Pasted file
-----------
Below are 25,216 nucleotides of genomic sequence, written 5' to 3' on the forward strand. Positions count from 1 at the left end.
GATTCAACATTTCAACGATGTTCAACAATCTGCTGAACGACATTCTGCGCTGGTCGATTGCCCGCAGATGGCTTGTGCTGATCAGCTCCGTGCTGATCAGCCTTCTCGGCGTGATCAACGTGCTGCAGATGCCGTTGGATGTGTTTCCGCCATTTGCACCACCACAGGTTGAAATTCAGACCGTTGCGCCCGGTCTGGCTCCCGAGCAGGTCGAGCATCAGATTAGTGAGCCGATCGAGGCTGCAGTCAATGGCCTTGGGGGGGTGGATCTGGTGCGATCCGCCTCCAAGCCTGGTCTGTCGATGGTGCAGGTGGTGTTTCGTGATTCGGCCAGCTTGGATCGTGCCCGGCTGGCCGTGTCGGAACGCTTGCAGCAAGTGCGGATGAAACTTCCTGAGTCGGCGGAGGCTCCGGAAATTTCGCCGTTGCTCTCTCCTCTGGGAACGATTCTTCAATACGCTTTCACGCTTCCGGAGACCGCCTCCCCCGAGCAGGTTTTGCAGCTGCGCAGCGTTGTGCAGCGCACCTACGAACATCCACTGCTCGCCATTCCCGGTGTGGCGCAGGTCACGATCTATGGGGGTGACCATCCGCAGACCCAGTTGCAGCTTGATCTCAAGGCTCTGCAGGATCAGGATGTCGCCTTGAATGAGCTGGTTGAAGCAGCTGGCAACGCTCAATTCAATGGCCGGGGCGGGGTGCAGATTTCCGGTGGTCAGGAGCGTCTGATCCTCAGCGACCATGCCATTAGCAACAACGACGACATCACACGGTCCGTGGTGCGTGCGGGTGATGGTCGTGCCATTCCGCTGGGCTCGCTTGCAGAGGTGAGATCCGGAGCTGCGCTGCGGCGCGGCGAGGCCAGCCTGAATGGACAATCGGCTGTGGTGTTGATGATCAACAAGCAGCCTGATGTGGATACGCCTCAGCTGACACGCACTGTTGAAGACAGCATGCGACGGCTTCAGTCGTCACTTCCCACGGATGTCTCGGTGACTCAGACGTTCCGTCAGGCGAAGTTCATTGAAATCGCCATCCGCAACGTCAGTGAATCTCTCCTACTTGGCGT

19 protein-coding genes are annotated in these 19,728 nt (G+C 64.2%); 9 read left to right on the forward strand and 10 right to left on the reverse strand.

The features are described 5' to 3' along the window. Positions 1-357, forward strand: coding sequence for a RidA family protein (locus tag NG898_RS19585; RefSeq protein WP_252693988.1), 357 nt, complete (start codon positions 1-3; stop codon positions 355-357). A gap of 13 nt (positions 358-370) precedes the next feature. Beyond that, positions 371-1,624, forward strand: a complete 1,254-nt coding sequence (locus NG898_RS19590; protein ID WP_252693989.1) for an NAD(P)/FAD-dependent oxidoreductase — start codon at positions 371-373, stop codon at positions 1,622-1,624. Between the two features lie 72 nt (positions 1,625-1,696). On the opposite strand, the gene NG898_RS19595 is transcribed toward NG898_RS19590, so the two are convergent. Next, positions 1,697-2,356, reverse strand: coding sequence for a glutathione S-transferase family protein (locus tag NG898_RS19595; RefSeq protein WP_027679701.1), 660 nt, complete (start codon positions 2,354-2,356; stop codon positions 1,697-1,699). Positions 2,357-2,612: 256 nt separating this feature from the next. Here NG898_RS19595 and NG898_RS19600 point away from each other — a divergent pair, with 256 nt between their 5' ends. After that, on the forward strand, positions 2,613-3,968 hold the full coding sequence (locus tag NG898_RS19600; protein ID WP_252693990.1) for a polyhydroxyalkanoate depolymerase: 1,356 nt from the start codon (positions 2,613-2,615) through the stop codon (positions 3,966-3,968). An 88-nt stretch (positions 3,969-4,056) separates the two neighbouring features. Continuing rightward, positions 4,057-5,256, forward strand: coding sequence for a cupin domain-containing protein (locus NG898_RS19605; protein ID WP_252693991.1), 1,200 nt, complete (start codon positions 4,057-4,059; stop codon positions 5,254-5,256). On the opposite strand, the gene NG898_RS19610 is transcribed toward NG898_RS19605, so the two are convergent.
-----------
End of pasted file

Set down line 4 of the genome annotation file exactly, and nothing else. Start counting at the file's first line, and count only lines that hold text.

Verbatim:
The features are described 5' to 3' along the window. Positions 1-357, forward strand: coding sequence for a RidA family protein (locus tag NG898_RS19585; RefSeq protein WP_252693988.1), 357 nt, complete (start codon positions 1-3; stop codon positions 355-357). A gap of 13 nt (positions 358-370) precedes the next feature. Beyond that, positions 371-1,624, forward strand: a complete 1,254-nt coding sequence (locus NG898_RS19590; protein ID WP_252693989.1) for an NAD(P)/FAD-dependent oxidoreductase — start codon at positions 371-373, stop codon at positions 1,622-1,624. Between the two features lie 72 nt (positions 1,625-1,696). On the opposite strand, the gene NG898_RS19595 is transcribed toward NG898_RS19590, so the two are convergent. Next, positions 1,697-2,356, reverse strand: coding sequence for a glutathione S-transferase family protein (locus tag NG898_RS19595; RefSeq protein WP_027679701.1), 660 nt, complete (start codon positions 2,354-2,356; stop codon positions 1,697-1,699). Positions 2,357-2,612: 256 nt separating this feature from the next. Here NG898_RS19595 and NG898_RS19600 point away from each other — a divergent pair, with 256 nt between their 5' ends. After that, on the forward strand, positions 2,613-3,968 hold the full coding sequence (locus tag NG898_RS19600; protein ID WP_252693990.1) for a polyhydroxyalkanoate depolymerase: 1,356 nt from the start codon (positions 2,613-2,615) through the stop codon (positions 3,966-3,968). An 88-nt stretch (positions 3,969-4,056) separates the two neighbouring features. Continuing rightward, positions 4,057-5,256, forward strand: coding sequence for a cupin domain-containing protein (locus NG898_RS19605; protein ID WP_252693991.1), 1,200 nt, complete (start codon positions 4,057-4,059; stop codon positions 5,254-5,256). On the opposite strand, the gene NG898_RS19610 is transcribed toward NG898_RS19605, so the two are convergent.